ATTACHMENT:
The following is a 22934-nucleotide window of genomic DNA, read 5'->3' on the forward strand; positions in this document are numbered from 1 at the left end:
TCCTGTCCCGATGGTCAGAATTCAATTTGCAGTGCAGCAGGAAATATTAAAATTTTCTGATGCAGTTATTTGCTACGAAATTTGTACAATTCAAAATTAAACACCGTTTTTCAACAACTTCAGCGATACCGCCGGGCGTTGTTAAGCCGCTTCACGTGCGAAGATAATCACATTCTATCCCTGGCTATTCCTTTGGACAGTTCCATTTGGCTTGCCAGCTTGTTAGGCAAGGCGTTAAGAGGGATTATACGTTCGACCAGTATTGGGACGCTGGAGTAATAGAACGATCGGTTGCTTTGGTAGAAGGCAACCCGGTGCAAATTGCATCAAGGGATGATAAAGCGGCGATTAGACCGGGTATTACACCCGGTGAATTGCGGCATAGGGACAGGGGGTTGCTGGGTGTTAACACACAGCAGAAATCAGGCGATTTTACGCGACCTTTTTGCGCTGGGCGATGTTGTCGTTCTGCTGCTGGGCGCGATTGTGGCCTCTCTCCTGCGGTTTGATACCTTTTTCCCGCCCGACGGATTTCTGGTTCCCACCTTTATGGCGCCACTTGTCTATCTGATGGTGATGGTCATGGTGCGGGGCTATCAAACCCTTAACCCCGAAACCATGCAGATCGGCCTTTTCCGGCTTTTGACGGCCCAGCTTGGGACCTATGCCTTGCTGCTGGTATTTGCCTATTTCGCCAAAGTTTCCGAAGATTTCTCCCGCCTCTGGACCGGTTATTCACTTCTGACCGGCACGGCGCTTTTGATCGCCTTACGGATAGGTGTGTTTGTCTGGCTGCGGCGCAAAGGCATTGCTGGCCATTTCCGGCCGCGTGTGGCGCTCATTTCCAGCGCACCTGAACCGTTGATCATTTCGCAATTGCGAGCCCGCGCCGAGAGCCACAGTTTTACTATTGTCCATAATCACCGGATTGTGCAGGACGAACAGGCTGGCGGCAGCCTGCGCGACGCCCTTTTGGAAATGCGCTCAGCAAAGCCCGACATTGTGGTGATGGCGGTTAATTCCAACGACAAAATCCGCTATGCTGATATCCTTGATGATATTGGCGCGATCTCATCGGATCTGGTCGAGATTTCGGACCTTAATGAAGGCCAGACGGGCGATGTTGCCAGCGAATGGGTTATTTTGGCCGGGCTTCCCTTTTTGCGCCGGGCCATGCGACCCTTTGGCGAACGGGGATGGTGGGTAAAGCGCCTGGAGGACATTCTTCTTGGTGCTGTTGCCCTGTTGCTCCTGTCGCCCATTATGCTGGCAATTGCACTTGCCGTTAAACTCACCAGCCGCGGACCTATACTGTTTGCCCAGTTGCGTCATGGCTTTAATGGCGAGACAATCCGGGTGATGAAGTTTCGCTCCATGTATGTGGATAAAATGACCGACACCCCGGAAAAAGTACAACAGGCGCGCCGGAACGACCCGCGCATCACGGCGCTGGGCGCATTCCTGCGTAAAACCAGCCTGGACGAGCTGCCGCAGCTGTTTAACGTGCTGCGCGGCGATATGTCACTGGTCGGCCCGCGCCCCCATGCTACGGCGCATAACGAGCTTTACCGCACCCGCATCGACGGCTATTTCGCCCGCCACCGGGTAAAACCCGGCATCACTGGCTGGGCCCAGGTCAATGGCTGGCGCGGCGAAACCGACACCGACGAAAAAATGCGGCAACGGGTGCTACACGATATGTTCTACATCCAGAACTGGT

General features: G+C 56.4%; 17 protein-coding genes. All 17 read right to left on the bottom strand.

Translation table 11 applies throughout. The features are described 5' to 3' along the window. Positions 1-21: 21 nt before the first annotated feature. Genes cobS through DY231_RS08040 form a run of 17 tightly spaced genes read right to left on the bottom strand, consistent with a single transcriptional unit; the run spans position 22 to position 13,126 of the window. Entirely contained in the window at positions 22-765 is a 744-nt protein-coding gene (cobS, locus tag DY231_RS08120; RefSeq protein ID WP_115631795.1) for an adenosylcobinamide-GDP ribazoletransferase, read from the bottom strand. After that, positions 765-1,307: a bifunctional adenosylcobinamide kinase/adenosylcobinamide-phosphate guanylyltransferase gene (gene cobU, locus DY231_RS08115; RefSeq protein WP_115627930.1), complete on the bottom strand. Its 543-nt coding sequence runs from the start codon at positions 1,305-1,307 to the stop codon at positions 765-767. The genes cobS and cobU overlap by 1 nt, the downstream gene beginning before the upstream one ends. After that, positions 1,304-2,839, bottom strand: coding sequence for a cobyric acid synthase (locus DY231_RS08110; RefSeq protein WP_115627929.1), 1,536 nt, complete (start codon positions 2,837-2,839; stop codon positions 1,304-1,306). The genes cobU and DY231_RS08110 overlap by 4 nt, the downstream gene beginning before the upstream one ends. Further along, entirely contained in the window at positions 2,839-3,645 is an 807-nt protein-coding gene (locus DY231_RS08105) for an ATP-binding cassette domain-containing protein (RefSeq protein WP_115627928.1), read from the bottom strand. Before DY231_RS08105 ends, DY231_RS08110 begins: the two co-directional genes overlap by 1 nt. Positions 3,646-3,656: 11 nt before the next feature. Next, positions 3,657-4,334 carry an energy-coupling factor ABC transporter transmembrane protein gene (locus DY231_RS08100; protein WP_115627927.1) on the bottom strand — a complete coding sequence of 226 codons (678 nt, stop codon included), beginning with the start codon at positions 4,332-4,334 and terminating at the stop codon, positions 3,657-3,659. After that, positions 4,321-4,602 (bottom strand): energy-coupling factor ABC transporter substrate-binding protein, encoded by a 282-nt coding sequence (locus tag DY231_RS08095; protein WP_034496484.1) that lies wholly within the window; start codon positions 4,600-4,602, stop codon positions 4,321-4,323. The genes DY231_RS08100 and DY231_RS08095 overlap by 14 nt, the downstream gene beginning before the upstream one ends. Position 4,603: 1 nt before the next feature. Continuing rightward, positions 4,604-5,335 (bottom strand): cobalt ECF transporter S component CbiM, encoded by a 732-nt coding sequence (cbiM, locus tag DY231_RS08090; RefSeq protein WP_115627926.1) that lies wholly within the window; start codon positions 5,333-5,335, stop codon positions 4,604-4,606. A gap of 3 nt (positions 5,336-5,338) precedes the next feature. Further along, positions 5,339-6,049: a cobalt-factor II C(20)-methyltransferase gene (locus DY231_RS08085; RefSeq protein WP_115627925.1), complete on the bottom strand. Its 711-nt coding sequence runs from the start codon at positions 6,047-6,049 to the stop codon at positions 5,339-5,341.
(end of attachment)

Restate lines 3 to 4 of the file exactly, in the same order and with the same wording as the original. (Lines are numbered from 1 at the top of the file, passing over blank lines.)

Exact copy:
General features: G+C 56.4%; 17 protein-coding genes. All 17 read right to left on the bottom strand.

Translation table 11 applies throughout. The features are described 5' to 3' along the window. Positions 1-21: 21 nt before the first annotated feature. Genes cobS through DY231_RS08040 form a run of 17 tightly spaced genes read right to left on the bottom strand, consistent with a single transcriptional unit; the run spans position 22 to position 13,126 of the window. Entirely contained in the window at positions 22-765 is a 744-nt protein-coding gene (cobS, locus tag DY231_RS08120; RefSeq protein ID WP_115631795.1) for an adenosylcobinamide-GDP ribazoletransferase, read from the bottom strand. After that, positions 765-1,307: a bifunctional adenosylcobinamide kinase/adenosylcobinamide-phosphate guanylyltransferase gene (gene cobU, locus DY231_RS08115; RefSeq protein WP_115627930.1), complete on the bottom strand. Its 543-nt coding sequence runs from the start codon at positions 1,305-1,307 to the stop codon at positions 765-767. The genes cobS and cobU overlap by 1 nt, the downstream gene beginning before the upstream one ends. After that, positions 1,304-2,839, bottom strand: coding sequence for a cobyric acid synthase (locus DY231_RS08110; RefSeq protein WP_115627929.1), 1,536 nt, complete (start codon positions 2,837-2,839; stop codon positions 1,304-1,306). The genes cobU and DY231_RS08110 overlap by 4 nt, the downstream gene beginning before the upstream one ends. Further along, entirely contained in the window at positions 2,839-3,645 is an 807-nt protein-coding gene (locus DY231_RS08105) for an ATP-binding cassette domain-containing protein (RefSeq protein WP_115627928.1), read from the bottom strand. Before DY231_RS08105 ends, DY231_RS08110 begins: the two co-directional genes overlap by 1 nt. Positions 3,646-3,656: 11 nt before the next feature. Next, positions 3,657-4,334 carry an energy-coupling factor ABC transporter transmembrane protein gene (locus DY231_RS08100; protein WP_115627927.1) on the bottom strand — a complete coding sequence of 226 codons (678 nt, stop codon included), beginning with the start codon at positions 4,332-4,334 and terminating at the stop codon, positions 3,657-3,659. After that, positions 4,321-4,602 (bottom strand): energy-coupling factor ABC transporter substrate-binding protein, encoded by a 282-nt coding sequence (locus tag DY231_RS08095; protein WP_034496484.1) that lies wholly within the window; start codon positions 4,600-4,602, stop codon positions 4,321-4,323. The genes DY231_RS08100 and DY231_RS08095 overlap by 14 nt, the downstream gene beginning before the upstream one ends. Position 4,603: 1 nt before the next feature. Continuing rightward, positions 4,604-5,335 (bottom strand): cobalt ECF transporter S component CbiM, encoded by a 732-nt coding sequence (cbiM, locus tag DY231_RS08090; RefSeq protein WP_115627926.1) that lies wholly within the window; start codon positions 5,333-5,335, stop codon positions 4,604-4,606. A gap of 3 nt (positions 5,336-5,338) precedes the next feature. Further along, positions 5,339-6,049: a cobalt-factor II C(20)-methyltransferase gene (locus DY231_RS08085; RefSeq protein WP_115627925.1), complete on the bottom strand. Its 711-nt coding sequence runs from the start codon at positions 6,047-6,049 to the stop codon at positions 5,339-5,341.